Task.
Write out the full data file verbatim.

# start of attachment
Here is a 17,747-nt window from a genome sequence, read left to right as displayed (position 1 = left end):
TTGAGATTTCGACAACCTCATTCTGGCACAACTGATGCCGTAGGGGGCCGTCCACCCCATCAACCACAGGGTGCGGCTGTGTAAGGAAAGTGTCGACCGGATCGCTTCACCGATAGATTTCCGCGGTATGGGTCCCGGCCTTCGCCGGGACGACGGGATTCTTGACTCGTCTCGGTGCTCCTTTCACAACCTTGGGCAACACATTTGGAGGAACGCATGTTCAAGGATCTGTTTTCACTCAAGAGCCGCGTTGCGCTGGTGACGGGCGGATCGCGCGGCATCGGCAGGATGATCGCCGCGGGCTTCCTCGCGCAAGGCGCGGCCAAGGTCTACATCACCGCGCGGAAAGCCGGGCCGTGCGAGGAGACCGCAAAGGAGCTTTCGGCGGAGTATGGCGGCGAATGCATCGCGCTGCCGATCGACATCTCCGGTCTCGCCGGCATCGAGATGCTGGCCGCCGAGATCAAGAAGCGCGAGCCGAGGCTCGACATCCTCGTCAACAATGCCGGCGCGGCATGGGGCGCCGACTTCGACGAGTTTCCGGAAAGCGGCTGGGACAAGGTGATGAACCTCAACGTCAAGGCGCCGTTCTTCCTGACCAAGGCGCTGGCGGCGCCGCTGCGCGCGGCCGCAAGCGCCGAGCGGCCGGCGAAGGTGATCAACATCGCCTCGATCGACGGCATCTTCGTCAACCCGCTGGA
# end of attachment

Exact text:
Here is a 17,747-nt window from a genome sequence, read left to right as displayed (position 1 = left end):
TTGAGATTTCGACAACCTCATTCTGGCACAACTGATGCCGTAGGGGGCCGTCCACCCCATCAACCACAGGGTGCGGCTGTGTAAGGAAAGTGTCGACCGGATCGCTTCACCGATAGATTTCCGCGGTATGGGTCCCGGCCTTCGCCGGGACGACGGGATTCTTGACTCGTCTCGGTGCTCCTTTCACAACCTTGGGCAACACATTTGGAGGAACGCATGTTCAAGGATCTGTTTTCACTCAAGAGCCGCGTTGCGCTGGTGACGGGCGGATCGCGCGGCATCGGCAGGATGATCGCCGCGGGCTTCCTCGCGCAAGGCGCGGCCAAGGTCTACATCACCGCGCGGAAAGCCGGGCCGTGCGAGGAGACCGCAAAGGAGCTTTCGGCGGAGTATGGCGGCGAATGCATCGCGCTGCCGATCGACATCTCCGGTCTCGCCGGCATCGAGATGCTGGCCGCCGAGATCAAGAAGCGCGAGCCGAGGCTCGACATCCTCGTCAACAATGCCGGCGCGGCATGGGGCGCCGACTTCGACGAGTTTCCGGAAAGCGGCTGGGACAAGGTGATGAACCTCAACGTCAAGGCGCCGTTCTTCCTGACCAAGGCGCTGGCGGCGCCGCTGCGCGCGGCCGCAAGCGCCGAGCGGCCGGCGAAGGTGATCAACATCGCCTCGATCGACGGCATCTTCGTCAACCCGCTGGA